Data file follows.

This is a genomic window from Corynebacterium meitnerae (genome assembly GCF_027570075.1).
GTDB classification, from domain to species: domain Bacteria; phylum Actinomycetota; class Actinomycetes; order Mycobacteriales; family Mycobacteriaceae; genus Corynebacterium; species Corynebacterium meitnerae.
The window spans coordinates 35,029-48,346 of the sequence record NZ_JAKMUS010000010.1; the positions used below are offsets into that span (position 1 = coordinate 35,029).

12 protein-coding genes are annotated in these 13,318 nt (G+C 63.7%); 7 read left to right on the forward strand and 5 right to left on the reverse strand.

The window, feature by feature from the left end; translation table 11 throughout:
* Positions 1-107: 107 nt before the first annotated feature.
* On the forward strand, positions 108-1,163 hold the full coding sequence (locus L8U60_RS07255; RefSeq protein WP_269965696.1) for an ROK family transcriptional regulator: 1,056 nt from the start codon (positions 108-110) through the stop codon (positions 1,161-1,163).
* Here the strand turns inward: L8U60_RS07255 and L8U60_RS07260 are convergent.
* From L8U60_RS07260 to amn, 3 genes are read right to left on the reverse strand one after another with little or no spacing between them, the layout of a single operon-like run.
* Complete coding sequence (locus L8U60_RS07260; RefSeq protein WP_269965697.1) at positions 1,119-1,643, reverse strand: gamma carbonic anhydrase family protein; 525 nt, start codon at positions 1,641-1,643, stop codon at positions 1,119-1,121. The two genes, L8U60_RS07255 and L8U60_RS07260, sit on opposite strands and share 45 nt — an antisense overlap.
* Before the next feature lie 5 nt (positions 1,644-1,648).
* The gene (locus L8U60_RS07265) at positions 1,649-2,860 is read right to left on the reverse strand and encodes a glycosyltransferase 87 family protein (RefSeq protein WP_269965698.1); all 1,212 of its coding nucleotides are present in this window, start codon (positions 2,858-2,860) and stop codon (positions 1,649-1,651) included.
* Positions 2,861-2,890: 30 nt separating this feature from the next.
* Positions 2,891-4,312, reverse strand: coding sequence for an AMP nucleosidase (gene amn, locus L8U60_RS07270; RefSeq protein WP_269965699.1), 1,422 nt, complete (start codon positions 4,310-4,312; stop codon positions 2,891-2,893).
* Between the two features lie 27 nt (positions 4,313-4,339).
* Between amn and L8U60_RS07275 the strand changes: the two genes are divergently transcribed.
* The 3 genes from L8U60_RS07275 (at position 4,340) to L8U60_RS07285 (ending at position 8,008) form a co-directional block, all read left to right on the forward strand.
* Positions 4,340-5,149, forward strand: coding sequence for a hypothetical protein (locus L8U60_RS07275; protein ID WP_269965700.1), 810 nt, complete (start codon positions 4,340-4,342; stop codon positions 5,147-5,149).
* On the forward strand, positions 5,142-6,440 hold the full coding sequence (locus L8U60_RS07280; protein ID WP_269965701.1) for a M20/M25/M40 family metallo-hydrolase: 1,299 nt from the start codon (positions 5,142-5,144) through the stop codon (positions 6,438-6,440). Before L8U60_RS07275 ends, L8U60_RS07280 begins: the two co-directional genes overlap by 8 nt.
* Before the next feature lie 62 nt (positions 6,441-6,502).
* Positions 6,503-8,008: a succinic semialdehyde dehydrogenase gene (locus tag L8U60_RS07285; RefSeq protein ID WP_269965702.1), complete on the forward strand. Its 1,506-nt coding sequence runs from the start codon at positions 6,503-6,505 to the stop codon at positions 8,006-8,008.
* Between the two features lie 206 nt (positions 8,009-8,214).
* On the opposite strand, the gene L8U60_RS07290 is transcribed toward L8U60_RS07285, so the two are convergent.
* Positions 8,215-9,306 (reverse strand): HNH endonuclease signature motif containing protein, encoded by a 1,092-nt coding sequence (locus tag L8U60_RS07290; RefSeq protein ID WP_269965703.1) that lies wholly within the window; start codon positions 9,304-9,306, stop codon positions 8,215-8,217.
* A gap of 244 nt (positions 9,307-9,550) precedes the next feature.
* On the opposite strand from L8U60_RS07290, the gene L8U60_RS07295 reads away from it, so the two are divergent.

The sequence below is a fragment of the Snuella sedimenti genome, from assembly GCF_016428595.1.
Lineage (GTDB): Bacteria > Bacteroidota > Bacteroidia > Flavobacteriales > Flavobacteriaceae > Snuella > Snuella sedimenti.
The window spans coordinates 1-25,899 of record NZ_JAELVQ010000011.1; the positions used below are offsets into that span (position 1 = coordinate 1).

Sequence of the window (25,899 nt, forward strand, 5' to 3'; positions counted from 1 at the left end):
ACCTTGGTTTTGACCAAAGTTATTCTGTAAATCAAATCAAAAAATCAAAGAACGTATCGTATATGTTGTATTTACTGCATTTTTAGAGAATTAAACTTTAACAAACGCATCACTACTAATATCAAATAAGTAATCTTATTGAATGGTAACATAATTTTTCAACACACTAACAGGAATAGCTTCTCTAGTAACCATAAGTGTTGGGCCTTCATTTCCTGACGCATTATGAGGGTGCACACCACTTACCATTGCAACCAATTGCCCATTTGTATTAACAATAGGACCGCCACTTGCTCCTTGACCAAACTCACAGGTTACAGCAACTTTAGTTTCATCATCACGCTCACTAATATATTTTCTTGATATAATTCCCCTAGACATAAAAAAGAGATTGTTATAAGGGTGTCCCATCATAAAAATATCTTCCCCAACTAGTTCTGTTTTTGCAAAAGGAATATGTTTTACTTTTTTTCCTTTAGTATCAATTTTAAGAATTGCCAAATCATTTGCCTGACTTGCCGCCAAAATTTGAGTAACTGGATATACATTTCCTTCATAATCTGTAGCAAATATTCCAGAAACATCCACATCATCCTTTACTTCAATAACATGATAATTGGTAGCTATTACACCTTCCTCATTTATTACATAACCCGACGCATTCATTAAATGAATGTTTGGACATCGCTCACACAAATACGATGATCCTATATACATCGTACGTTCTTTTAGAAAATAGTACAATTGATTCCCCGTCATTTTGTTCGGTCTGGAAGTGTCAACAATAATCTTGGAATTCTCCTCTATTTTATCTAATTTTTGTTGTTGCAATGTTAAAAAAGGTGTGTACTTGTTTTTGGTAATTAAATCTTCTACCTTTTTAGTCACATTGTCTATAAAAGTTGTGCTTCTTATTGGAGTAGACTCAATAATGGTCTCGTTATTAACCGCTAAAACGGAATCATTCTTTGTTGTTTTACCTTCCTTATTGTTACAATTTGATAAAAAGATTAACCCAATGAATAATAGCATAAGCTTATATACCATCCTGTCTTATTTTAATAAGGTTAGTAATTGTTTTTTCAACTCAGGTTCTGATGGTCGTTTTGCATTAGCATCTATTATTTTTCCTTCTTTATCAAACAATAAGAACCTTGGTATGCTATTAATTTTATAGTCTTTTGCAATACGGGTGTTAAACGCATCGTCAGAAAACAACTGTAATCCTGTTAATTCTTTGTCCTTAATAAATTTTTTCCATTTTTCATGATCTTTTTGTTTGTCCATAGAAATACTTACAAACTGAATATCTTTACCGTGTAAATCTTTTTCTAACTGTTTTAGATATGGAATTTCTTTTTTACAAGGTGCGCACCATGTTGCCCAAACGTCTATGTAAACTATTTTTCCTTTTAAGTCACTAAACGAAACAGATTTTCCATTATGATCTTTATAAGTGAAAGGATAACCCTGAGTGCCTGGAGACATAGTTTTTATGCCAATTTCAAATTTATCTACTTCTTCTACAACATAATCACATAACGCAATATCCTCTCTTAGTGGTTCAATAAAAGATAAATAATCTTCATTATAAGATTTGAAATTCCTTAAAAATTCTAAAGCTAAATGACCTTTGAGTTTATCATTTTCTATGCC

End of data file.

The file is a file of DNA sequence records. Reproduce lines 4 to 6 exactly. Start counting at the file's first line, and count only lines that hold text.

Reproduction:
12 protein-coding genes are annotated in these 13,318 nt (G+C 63.7%); 7 read left to right on the forward strand and 5 right to left on the reverse strand.

The window, feature by feature from the left end; translation table 11 throughout:
* Positions 1-107: 107 nt before the first annotated feature.